The Opiate Epidemic – A Conspicuous Conspiracy

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Usually, when someone tries to blame some huge, terrible occurrence on the government or corporations, they get labeled as a conspiracy theorist. Such theories are believed by some but are discounted by many. Sometimes, however, a huge, terrible occurrence is caused by the powers that be, whether we want to admit it or not. When it comes to the 21st-century opiate addiction epidemic that our country now seems completely smitten with, this is a problem that was brought upon us by American pharmaceutical companies.

Let’s look at the facts here. Americans use more opiates than any nation does. In 2013 alone, sixteen-thousand Americans died from overdosing on opiate painkiller drugs. The pharmaceutical industry actually created the opiate epidemic by introducing three times as many pain drugs in the early 2000s as were being made in the 1990s. The industry further created the epidemic by changing prescribing guidelines to ensure that their drugs were the first choice for “acceptable pain management” when in actual fact there are many other ways to treat pain that are drug-free.

The simple truth here is that the pharmaceutical industry makes a lot of money when people buy and then become addicted to opiate pain pills. From a business standpoint, pharmaceutical companies profit when people take drugs for pain, and those profits increase dramatically when addiction is involved as such pill pushers then have convenient, lifetime customers.

One would think that this would be a lesson well learned shortly after it was taught when millions of Americans became addicted to such pills practically overnight in the early 2000s. Not so. Now, the pharmaceutical industry is profiting again by making pill drugs to counteract the effects of a patient’s addiction to other pill drugs! The same companies that manufacture oxycodone, Vicodin, Percocet, Opana, Dilaudid, Morphine, and Fentanyl (all very powerful and addictive pain drugs) also manufacture opioid antagonists like Suboxone, Methadone, and Subutex. This is not just a conspiracy theory here, these are facts.

Opiate Pain Pills Come with Devastating Side Effects

Painkillers are lethal. Every day, almost ninety Americans die from an overdose on or misuse of these drugs. Take Alabama for example. In the state with the highest opioid prescription rate in the country, one-hundred and forty-three prescriptions for opiates are written for every one-hundred people. The result? More people in Alabama die from painkiller overdoses than from illicit street drug overdoses.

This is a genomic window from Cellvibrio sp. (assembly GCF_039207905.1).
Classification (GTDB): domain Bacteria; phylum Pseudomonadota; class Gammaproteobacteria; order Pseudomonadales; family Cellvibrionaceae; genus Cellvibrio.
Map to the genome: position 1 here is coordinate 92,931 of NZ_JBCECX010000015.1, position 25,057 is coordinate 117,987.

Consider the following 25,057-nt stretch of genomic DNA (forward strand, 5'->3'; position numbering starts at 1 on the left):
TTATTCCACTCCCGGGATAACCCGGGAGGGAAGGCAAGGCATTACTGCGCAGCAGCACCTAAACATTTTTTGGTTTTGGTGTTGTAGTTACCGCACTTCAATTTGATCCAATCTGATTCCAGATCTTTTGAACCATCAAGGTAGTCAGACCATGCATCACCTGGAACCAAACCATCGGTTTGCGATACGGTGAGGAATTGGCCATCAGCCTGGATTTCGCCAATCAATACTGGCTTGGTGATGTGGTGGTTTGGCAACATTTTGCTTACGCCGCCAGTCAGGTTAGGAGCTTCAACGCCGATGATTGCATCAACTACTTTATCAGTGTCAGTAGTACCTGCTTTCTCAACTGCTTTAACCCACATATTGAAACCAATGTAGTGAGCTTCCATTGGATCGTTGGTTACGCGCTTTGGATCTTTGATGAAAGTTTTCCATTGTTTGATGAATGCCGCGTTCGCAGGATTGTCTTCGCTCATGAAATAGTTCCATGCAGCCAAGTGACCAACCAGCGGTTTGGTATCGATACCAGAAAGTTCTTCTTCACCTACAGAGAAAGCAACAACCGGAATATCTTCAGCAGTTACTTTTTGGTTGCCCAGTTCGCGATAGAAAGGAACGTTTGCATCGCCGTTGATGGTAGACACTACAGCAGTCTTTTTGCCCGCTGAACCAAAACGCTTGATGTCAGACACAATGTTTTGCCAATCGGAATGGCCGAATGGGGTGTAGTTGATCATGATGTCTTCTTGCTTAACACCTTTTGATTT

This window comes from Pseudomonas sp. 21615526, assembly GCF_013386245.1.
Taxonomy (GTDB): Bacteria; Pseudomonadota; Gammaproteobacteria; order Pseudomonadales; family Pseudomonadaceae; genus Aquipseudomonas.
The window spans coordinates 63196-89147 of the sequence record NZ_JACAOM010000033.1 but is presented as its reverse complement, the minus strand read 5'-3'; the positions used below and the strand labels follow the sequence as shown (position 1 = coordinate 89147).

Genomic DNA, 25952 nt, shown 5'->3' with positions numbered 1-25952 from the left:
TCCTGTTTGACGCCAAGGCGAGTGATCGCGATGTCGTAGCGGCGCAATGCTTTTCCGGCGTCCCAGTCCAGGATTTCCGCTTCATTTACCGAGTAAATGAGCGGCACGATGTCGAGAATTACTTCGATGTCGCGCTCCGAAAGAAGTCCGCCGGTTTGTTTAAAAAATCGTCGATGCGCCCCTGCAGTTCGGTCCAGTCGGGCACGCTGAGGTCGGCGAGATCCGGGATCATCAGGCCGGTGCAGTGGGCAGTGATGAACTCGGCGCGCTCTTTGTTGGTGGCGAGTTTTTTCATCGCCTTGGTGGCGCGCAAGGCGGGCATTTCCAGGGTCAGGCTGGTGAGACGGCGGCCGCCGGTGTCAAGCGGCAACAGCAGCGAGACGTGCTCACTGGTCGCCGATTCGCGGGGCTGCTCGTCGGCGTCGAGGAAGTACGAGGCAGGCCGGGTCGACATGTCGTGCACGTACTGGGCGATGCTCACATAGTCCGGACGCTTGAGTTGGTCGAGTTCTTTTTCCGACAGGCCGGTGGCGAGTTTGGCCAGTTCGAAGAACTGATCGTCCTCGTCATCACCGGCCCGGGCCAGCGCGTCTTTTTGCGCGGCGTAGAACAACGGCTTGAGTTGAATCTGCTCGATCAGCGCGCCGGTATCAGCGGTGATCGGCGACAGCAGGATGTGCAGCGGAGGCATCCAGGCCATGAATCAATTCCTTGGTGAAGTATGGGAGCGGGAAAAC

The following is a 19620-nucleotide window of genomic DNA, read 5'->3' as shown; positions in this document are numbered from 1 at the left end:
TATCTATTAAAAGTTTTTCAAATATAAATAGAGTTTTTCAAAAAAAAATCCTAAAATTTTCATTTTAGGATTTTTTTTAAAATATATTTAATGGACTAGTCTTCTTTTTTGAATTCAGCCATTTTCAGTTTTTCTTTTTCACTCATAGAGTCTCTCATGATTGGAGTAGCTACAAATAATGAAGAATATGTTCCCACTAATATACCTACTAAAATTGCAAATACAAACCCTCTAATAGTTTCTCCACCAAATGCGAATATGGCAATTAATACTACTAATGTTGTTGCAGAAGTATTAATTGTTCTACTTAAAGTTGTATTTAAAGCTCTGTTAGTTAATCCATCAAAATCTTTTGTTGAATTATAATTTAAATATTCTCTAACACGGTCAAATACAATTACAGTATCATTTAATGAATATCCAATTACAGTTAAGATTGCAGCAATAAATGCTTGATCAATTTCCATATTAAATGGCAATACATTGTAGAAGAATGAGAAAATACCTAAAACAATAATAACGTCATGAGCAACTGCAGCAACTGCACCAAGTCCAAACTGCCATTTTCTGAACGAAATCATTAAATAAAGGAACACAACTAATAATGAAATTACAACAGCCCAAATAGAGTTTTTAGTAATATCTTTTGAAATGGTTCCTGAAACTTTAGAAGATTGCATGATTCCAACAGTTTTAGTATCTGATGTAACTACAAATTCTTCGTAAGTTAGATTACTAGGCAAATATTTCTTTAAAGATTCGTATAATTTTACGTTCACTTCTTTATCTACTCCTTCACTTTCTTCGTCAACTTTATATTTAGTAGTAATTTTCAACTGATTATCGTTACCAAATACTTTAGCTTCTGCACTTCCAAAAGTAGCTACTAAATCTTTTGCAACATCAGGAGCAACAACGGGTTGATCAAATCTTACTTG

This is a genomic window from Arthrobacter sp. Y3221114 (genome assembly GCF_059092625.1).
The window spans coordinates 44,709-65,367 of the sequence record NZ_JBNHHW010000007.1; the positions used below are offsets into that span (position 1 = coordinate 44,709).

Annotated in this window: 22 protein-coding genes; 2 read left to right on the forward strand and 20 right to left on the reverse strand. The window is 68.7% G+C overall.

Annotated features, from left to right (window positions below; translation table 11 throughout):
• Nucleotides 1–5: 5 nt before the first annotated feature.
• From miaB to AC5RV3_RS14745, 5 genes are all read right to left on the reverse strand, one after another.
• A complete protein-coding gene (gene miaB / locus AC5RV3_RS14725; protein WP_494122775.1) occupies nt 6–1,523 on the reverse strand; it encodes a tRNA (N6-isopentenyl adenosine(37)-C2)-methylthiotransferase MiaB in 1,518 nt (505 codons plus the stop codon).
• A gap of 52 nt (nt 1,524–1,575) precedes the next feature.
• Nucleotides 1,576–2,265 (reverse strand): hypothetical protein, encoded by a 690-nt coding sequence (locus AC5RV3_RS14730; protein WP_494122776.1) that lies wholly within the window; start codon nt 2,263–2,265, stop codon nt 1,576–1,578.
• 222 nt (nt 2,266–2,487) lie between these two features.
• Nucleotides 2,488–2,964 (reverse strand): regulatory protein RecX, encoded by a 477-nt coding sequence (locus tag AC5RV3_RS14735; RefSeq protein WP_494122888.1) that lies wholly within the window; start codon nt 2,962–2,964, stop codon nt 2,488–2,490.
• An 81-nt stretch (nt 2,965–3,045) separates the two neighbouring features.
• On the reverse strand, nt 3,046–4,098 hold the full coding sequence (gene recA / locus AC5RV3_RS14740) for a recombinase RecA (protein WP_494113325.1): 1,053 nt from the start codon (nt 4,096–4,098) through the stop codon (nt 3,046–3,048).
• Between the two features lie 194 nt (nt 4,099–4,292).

Looking to a broader, nationwide scale, the prescribing of opioid pain relievers is up three-hundred percent over the last decade, with Americans consuming eighty percent of the world’s supply of opioids annually. In 2013, roughly twenty-three-thousand Americans lost their lives because of an overdose on prescription drugs. Painkillers accounted for more than sixteen-thousand of those unfortunate deaths.

Holding Pharmaceutical Companies Accountable

Several pharmaceutical companies have been caught lying about not only the supposed benefits of their drugs but also the negative characteristics of them. Several states have sued pharmaceutical companies for their deceptive products, and rightly so. More recently, the State Attorney General’s office of New Hampshire filed a lawsuit against Purdue Pharma, making the bold accusation that the company was using deceptive marketing in their products and that they were, “Misrepresenting the risks and benefits of long-term opioid use for chronic pain.” New Hampshire did not get far with the 2016 case, but at least it set yet another stage for holding drug companies responsible for the legalized addictions they were and are still creating.

An older case was swept under the rug as much as possible by pharmaceutical giants, but three executives in Purdue did actually plead guilty to 2007 criminal charges regarding misleading regulators, doctors, and patients about the risk factor of addiction and abuse as pertains to OxyContin. OxyContin is arguably the most common and highest prescribed opiate pain reliever drug there is in the U.S.

The above two cases are only a brief insight as to how much the American people try to hold pharmaceutical conglomerates accountable for pushing such drugs. Unfortunately, in spite of what are now almost countless lawsuits and hundreds of millions being paid in fines and fee-payments by guilty drug companies, very little has been done to physically reign in the actual use of prescription pain relievers in any of the fifty states. Sure the drug companies can get caught and fined, but they will just make that money back again through the sale of their addictive drugs.

Since 1999, more than two-hundred-thousand people have died from overdosing on opiate pain reliever drugs. Among women, the overdose rate has increased by four-hundred and fifty percent since 1999. Suing drug companies is one tactic and certainly laudable in its own way, but we must commit ourselves to a cessation of such rampant use of prescription drugs in our society if we are going to make any real progress here.

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